Although gasoline prices have retreated from their record highs in recent days, that has not been the case for many.
The longer high prices at the pump persist, the more state and federal lawmakers are trying to find ways to ease drivers’ financial hardship.
They’ve floated two types of ideas so far: gas tax breaks and rebates that would send money directly to motorists to defray their gas costs.
The question is whether either approach can make a meaningful difference to personal budgets at a time when inflation has been driving up prices for months and the Russian invasion of Ukraine continues. Gas tax breaks are flawed, some experts say. Discounts are better, but far from perfect, they add.
On Wednesday, California Governor Gavin Newsom unveiled a plan that would send $400 debit cards to every household with a car registered in the state, where average gas prices are the highest in the country. The plan would distribute a maximum of two debit cards, or $800, per household. The proposal would also foot the bill for bus or train fares for three months to help those without a car.
“This direct help will solve the problem that we’re all struggling to solve, and that’s the gas price problem,” said Newsom, a Democrat. noted on TWTR Twitter,
as he unveiled the proposal. The first payments could start in July. Drivers in the state pay about $300 in gas taxes per year, said his office.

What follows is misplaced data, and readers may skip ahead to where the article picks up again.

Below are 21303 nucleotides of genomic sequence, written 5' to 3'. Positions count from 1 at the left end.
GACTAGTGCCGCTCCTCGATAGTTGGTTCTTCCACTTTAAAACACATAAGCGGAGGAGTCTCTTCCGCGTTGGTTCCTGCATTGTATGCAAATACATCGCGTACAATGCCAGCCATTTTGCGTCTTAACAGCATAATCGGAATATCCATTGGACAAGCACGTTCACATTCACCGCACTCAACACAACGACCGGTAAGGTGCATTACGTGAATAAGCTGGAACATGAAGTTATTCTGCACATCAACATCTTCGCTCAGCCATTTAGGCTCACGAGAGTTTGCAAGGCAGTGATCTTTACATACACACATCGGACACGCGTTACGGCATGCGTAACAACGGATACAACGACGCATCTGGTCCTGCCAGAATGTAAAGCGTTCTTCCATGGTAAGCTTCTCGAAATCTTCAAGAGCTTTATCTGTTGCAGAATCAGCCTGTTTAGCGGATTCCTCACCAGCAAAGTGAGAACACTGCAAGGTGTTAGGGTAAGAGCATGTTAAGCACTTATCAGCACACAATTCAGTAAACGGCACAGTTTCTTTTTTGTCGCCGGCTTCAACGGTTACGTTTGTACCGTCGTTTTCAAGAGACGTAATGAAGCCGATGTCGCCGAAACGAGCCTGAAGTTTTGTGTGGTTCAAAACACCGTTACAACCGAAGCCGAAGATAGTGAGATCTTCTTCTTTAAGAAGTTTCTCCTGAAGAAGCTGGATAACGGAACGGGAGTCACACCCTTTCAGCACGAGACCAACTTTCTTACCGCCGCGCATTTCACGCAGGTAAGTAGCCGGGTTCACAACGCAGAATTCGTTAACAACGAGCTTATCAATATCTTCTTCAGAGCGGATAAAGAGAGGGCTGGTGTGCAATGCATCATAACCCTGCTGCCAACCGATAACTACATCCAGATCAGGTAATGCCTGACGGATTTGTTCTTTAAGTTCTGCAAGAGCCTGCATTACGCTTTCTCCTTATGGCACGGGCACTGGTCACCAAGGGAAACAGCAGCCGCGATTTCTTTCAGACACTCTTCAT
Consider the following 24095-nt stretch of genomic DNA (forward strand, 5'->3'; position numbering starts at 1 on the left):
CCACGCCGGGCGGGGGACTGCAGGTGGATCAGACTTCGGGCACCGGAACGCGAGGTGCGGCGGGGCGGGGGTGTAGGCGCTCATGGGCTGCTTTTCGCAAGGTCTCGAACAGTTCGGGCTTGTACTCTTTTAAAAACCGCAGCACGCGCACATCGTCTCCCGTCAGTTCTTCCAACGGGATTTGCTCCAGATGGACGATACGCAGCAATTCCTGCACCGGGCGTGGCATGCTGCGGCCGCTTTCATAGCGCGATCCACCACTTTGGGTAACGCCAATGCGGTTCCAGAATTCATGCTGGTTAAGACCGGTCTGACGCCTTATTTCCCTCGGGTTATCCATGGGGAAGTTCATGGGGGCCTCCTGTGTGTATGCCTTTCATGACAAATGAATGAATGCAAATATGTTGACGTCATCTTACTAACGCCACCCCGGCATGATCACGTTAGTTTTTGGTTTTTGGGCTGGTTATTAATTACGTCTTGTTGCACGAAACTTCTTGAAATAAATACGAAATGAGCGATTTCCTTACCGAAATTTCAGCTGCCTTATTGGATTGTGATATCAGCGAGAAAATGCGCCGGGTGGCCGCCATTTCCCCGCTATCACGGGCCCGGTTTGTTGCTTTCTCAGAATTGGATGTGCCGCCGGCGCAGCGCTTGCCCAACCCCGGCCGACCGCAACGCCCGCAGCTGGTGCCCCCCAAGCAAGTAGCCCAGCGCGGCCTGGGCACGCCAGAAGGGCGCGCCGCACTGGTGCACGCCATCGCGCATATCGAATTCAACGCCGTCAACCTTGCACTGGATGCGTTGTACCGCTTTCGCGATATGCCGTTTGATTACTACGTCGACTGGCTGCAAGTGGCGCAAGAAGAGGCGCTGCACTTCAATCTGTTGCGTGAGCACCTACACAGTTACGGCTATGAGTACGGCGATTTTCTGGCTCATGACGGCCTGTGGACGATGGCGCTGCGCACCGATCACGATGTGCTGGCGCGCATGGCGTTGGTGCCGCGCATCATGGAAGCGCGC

Thursday’s national average gasoline price was $4.23 a gallon, down 10 cents from the record set on March 11, according to AAA. California’s average price on Thursday was more than $1.50 above average, at $5.88.
Newsom’s proposal joins other direct money ideas, including the federal government Gas Reimbursement Act, introduced by three Democratic lawmakers. This bill would send $100 (plus $100 per dependent) to households for any month in 2022 that the national average gas price exceeds $4.
As these ideas surface, more states are suspending their gas taxes — much to the satisfaction of voters looking for any kind of cost reduction. About three-quarters of voters said they support a halt to federal and state gasoline taxes, Morning Consult/Politico poll released on Wednesday.
Georgia suspended its 29.1-cent gasoline tax through May, and Maryland suspended its 36.1-cent tax for 30 days. Connecticut The 25-cent tax is scheduled to stop from early April to late June. (Florida lawmakers paved the way for a gas tax stop in October.)
The federal government assesses a gasoline tax of 18.4 cents/gallon and the revenue goes to the Highway Trust Fund, just as state gasoline taxes help fund state highway maintenance.
In total, taxes make up 14% of the cost of a gallon of gasoline, according to the US Energy Information Administration. By far the highest cost is crude oil and its price accounts for 61% of the cost of a gallon of gasoline, the agency said.
Nearly 20 other states are now considering breaks or at least smaller gas taxes for varying lengths of time, said Jared Walczak, vice president of state projects at the Tax Foundation, a right-wing think tank.